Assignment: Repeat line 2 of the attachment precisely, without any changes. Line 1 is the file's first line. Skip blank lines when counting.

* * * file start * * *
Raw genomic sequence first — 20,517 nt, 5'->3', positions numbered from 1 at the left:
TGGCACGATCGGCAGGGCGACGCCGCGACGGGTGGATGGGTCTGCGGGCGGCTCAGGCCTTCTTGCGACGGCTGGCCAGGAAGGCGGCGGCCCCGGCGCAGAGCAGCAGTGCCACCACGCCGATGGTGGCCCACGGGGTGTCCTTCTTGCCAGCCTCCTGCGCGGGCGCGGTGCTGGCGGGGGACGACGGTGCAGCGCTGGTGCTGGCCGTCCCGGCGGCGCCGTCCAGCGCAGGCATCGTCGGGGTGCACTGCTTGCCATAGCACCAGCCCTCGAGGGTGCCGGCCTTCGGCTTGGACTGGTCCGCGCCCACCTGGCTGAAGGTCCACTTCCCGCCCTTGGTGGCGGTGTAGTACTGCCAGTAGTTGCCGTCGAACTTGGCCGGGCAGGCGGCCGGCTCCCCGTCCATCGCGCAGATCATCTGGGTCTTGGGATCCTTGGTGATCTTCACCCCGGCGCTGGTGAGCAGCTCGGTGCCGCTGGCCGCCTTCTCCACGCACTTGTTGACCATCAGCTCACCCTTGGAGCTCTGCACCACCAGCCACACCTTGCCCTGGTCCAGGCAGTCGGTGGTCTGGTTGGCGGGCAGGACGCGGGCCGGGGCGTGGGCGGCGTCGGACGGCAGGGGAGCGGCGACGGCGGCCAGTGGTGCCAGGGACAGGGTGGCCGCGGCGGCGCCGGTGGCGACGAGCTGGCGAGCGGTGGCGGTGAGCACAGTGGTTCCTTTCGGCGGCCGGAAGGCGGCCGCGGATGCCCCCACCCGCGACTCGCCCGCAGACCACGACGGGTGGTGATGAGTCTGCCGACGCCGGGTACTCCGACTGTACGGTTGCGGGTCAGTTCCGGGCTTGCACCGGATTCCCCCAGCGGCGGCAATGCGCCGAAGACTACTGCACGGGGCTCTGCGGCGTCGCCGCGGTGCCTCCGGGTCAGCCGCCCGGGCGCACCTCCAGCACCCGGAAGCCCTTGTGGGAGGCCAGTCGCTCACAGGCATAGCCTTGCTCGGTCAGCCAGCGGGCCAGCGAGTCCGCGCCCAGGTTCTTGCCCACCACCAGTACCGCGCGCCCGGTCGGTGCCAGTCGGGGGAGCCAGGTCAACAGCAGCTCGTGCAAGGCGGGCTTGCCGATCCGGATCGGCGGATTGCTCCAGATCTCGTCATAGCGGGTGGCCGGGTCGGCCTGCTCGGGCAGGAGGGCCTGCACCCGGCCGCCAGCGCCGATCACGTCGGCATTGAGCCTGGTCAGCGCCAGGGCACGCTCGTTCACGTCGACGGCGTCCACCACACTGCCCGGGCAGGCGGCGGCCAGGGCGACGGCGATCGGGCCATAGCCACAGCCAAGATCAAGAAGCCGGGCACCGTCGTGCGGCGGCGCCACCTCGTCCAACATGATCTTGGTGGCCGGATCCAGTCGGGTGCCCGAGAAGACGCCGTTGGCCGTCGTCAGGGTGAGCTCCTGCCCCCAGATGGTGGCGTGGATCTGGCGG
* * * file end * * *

TGGCACGATCGGCAGGGCGACGCCGCGACGGGTGGATGGGTCTGCGGGCGGCTCAGGCCTTCTTGCGACGGCTGGCCAGGAAGGCGGCGGCCCCGGCGCAGAGCAGCAGTGCCACCACGCCGATGGTGGCCCACGGGGTGTCCTTCTTGCCAGCCTCCTGCGCGGGCGCGGTGCTGGCGGGGGACGACGGTGCAGCGCTGGTGCTGGCCGTCCCGGCGGCGCCGTCCAGCGCAGGCATCGTCGGGGTGCACTGCTTGCCATAGCACCAGCCCTCGAGGGTGCCGGCCTTCGGCTTGGACTGGTCCGCGCCCACCTGGCTGAAGGTCCACTTCCCGCCCTTGGTGGCGGTGTAGTACTGCCAGTAGTTGCCGTCGAACTTGGCCGGGCAGGCGGCCGGCTCCCCGTCCATCGCGCAGATCATCTGGGTCTTGGGATCCTTGGTGATCTTCACCCCGGCGCTGGTGAGCAGCTCGGTGCCGCTGGCCGCCTTCTCCACGCACTTGTTGACCATCAGCTCACCCTTGGAGCTCTGCACCACCAGCCACACCTTGCCCTGGTCCAGGCAGTCGGTGGTCTGGTTGGCGGGCAGGACGCGGGCCGGGGCGTGGGCGGCGTCGGACGGCAGGGGAGCGGCGACGGCGGCCAGTGGTGCCAGGGACAGGGTGGCCGCGGCGGCGCCGGTGGCGACGAGCTGGCGAGCGGTGGCGGTGAGCACAGTGGTTCCTTTCGGCGGCCGGAAGGCGGCCGCGGATGCCCCCACCCGCGACTCGCCCGCAGACCACGACGGGTGGTGATGAGTCTGCCGACGCCGGGTACTCCGACTGTACGGTTGCGGGTCAGTTCCGGGCTTGCACCGGATTCCCCCAGCGGCGGCAATGCGCCGAAGACTACTGCACGGGGCTCTGCGGCGTCGCCGCGGTGCCTCCGGGTCAGCCGCCCGGGCGCACCTCCAGCACCCGGAAGCCCTTGTGGGAGGCCAGTCGCTCACAGGCATAGCCTTGCTCGGTCAGCCAGCGGGCCAGCGAGTCCGCGCCCAGGTTCTTGCCCACCACCAGTACCGCGCGCCCGGTCGGTGCCAGTCGGGGGAGCCAGGTCAACAGCAGCTCGTGCAAGGCGGGCTTGCCGATCCGGATCGGCGGATTGCTCCAGATCTCGTCATAGCGGGTGGCCGGGTCGGCCTGCTCGGGCAGGAGGGCCTGCACCCGGCCGCCAGCGCCGATCACGTCGGCATTGAGCCTGGTCAGCGCCAGGGCACGCTCGTTCACGTCGACGGCGTCCACCACACTGCCCGGGCAGGCGGCGGCCAGGGCGACGGCGATCGGGCCATAGCCACAGCCAAGATCAAGAAGCCGGGCACCGTCGTGCGGCGGCGCCACCTCGTCCAACATGATCTTGGTGGCCGGATCCAGTCGGGTGCCCGAGAAGACGCCGTTGGCCGTCGTCAGGGTGAGCTCCTGCCCCCAGATGGTGGCGTGGATCTGGCGG